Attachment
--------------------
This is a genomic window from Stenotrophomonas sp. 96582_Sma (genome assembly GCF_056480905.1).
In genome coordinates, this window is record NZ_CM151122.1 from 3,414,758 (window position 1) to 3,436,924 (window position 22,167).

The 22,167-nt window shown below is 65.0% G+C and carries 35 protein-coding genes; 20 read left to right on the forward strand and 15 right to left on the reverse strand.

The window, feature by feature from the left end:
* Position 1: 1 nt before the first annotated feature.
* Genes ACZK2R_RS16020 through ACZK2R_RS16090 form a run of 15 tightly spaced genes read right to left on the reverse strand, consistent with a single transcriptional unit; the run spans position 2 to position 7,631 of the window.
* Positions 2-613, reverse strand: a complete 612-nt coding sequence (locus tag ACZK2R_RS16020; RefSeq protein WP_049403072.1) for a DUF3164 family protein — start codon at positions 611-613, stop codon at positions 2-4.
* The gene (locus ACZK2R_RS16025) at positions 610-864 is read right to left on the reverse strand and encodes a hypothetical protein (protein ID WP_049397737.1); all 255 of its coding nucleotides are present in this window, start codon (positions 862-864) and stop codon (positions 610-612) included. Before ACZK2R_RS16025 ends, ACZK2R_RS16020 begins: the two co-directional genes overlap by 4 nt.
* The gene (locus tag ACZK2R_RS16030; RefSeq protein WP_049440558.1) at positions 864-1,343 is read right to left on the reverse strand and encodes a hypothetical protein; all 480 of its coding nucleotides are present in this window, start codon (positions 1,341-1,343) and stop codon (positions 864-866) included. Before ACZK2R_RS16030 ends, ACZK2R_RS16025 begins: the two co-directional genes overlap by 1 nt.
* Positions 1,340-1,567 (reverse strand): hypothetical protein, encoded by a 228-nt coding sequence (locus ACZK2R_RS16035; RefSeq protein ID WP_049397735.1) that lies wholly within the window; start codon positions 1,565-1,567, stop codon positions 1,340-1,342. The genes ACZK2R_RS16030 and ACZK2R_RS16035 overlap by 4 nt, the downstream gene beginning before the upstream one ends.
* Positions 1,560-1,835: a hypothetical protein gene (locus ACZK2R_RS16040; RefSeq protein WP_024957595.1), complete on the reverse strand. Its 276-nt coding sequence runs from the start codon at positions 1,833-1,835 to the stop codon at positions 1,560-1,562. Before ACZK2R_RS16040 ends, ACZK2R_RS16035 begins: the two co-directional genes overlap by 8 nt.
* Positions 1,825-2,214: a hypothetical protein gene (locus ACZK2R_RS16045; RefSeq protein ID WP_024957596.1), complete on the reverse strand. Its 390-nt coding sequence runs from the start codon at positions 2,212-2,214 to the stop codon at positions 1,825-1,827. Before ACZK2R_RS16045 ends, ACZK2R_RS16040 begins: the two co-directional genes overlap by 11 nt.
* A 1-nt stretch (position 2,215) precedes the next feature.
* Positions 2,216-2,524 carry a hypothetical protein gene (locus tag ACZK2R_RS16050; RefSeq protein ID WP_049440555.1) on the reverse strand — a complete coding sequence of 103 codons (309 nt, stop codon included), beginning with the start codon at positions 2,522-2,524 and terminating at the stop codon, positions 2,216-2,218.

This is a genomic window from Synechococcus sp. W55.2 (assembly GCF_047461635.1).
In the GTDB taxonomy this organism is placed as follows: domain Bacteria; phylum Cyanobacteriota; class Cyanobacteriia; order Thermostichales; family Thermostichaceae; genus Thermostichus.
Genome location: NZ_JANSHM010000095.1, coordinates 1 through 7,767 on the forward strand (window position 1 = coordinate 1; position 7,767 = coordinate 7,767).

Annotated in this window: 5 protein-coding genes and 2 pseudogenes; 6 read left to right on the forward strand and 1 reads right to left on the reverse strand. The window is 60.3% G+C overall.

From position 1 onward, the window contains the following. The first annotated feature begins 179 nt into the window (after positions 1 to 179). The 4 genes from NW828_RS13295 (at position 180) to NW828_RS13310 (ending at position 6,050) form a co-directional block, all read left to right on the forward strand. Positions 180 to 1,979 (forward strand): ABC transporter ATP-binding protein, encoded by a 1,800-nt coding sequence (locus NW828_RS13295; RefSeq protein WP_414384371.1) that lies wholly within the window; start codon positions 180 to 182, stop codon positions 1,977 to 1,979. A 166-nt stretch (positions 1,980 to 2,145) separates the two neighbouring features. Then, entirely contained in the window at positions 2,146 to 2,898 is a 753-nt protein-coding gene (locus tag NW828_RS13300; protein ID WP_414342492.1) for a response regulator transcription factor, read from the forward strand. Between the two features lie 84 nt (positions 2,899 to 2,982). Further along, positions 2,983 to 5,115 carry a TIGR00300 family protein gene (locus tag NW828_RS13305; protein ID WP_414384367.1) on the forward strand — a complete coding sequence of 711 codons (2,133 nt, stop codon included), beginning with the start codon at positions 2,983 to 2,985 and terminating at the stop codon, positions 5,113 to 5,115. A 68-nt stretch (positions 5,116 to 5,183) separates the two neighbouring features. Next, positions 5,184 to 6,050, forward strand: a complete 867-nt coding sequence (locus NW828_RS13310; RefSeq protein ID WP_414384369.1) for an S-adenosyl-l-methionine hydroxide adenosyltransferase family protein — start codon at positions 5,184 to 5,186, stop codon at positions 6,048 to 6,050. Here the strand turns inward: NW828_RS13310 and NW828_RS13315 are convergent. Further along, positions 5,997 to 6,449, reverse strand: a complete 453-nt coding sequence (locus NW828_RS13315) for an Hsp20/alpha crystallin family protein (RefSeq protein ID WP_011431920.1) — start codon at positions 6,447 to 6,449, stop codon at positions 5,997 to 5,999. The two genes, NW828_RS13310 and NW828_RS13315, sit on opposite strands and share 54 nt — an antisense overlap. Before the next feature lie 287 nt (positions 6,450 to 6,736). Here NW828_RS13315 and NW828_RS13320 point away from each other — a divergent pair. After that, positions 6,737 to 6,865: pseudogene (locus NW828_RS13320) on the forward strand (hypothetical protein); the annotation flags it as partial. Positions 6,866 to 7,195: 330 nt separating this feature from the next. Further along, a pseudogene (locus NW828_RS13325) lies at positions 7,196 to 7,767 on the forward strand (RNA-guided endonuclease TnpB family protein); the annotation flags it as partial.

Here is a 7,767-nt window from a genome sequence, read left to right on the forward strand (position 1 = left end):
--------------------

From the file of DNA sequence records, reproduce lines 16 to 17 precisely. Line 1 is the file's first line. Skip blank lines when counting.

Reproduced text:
In the GTDB taxonomy this organism is placed as follows: domain Bacteria; phylum Cyanobacteriota; class Cyanobacteriia; order Thermostichales; family Thermostichaceae; genus Thermostichus.
Genome location: NZ_JANSHM010000095.1, coordinates 1 through 7,767 on the forward strand (window position 1 = coordinate 1; position 7,767 = coordinate 7,767).